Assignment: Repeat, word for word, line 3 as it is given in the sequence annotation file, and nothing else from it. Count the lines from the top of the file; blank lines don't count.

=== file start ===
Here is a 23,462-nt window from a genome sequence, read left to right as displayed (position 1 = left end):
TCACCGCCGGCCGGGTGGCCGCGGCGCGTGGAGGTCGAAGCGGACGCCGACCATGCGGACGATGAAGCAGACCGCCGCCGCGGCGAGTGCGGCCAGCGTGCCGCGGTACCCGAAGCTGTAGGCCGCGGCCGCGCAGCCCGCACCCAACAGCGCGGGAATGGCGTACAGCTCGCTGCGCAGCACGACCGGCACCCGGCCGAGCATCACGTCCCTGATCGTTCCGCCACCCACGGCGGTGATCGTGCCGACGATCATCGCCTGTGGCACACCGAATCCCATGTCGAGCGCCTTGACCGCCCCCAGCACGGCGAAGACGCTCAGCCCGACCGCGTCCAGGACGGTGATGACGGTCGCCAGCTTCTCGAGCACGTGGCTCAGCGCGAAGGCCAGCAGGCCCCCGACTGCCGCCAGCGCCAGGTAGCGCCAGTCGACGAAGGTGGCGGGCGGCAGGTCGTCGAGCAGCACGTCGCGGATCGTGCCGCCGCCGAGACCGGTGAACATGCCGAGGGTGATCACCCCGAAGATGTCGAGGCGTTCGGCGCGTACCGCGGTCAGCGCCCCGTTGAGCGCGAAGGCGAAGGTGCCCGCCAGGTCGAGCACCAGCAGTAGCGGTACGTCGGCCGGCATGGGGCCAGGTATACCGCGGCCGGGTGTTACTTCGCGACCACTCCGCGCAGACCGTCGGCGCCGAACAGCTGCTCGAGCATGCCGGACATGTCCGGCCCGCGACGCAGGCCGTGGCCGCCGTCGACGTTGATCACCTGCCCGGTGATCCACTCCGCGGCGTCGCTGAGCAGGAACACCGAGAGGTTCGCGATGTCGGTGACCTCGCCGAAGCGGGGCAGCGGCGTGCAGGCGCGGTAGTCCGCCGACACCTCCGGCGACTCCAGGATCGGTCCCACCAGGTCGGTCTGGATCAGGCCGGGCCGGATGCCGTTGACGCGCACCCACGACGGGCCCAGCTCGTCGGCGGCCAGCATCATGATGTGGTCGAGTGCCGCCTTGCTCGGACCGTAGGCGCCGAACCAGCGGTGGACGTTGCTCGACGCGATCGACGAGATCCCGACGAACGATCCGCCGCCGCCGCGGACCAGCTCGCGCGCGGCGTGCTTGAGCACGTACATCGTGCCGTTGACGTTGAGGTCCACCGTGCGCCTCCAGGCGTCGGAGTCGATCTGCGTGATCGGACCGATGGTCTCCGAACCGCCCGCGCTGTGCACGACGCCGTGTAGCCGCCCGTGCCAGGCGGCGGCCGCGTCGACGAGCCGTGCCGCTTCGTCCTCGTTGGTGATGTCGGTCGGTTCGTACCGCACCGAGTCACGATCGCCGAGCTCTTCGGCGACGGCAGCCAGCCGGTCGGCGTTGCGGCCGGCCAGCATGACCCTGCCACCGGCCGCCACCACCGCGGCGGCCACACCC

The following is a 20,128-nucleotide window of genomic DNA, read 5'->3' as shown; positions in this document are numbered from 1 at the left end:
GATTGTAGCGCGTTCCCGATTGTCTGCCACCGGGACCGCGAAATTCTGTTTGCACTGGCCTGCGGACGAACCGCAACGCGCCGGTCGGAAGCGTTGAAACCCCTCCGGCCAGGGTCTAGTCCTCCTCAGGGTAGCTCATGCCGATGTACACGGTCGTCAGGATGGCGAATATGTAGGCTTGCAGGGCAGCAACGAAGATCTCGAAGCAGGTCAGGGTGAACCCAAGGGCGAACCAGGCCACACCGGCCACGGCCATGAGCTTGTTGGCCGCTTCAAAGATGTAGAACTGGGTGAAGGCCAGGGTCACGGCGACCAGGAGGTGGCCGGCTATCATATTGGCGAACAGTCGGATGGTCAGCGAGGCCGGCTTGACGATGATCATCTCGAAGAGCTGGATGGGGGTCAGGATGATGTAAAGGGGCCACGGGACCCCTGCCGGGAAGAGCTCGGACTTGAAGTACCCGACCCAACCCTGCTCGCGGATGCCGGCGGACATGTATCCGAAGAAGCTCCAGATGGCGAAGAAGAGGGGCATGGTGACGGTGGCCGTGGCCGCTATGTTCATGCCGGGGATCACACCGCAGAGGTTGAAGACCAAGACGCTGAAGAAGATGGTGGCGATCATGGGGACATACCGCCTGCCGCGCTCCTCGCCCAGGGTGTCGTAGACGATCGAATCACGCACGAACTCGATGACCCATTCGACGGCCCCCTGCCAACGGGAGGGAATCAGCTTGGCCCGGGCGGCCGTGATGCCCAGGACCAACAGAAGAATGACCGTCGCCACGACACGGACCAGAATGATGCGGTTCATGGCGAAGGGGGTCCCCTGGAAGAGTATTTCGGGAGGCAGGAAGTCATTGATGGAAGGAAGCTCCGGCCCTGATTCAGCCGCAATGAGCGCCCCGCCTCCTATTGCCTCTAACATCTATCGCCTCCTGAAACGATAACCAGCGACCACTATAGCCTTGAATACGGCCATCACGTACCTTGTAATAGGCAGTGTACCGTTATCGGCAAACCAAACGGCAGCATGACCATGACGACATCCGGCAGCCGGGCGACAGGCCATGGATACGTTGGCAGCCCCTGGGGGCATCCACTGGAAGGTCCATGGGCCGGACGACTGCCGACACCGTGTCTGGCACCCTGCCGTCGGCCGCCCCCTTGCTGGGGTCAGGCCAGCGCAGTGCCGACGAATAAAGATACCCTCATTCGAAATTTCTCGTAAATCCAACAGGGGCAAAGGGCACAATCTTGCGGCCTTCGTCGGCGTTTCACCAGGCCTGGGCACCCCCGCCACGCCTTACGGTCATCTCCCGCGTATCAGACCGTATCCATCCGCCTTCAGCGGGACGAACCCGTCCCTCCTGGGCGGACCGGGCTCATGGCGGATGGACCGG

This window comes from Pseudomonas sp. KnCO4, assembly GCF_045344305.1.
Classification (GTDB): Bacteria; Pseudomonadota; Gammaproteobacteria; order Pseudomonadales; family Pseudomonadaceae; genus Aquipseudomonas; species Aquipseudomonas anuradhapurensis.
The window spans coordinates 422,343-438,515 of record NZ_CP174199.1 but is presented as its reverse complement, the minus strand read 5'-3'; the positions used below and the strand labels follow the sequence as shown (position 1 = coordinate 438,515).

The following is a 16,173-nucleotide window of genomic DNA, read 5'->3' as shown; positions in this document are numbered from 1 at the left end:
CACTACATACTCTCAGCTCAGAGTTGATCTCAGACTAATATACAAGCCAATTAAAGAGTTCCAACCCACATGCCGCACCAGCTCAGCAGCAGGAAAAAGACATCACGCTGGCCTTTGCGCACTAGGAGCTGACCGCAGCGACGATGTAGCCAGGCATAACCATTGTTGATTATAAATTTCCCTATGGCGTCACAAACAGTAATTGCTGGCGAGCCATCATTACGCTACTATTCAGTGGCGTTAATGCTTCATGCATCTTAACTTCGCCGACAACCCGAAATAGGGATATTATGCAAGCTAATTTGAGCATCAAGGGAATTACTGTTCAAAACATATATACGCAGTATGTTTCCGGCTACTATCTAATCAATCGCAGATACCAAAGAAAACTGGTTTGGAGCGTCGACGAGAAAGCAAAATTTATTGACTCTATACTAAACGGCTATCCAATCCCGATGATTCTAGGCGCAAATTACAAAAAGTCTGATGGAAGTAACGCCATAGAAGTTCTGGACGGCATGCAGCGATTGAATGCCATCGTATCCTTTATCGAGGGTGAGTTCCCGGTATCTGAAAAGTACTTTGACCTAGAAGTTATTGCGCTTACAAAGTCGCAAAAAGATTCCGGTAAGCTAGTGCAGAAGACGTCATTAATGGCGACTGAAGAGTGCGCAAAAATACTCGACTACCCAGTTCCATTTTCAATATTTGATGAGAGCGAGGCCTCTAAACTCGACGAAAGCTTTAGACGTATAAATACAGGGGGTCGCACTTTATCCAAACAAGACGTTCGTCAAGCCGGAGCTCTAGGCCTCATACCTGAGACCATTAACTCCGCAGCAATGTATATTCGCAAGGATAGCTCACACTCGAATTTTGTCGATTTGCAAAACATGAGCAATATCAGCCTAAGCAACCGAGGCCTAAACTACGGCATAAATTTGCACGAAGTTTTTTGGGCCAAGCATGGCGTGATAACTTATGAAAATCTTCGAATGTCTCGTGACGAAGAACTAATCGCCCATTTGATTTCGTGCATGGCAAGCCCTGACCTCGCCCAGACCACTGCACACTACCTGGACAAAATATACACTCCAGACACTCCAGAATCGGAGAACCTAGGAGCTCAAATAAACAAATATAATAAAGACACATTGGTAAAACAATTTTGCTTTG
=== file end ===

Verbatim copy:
The following is a 20,128-nucleotide window of genomic DNA, read 5'->3' as shown; positions in this document are numbered from 1 at the left end: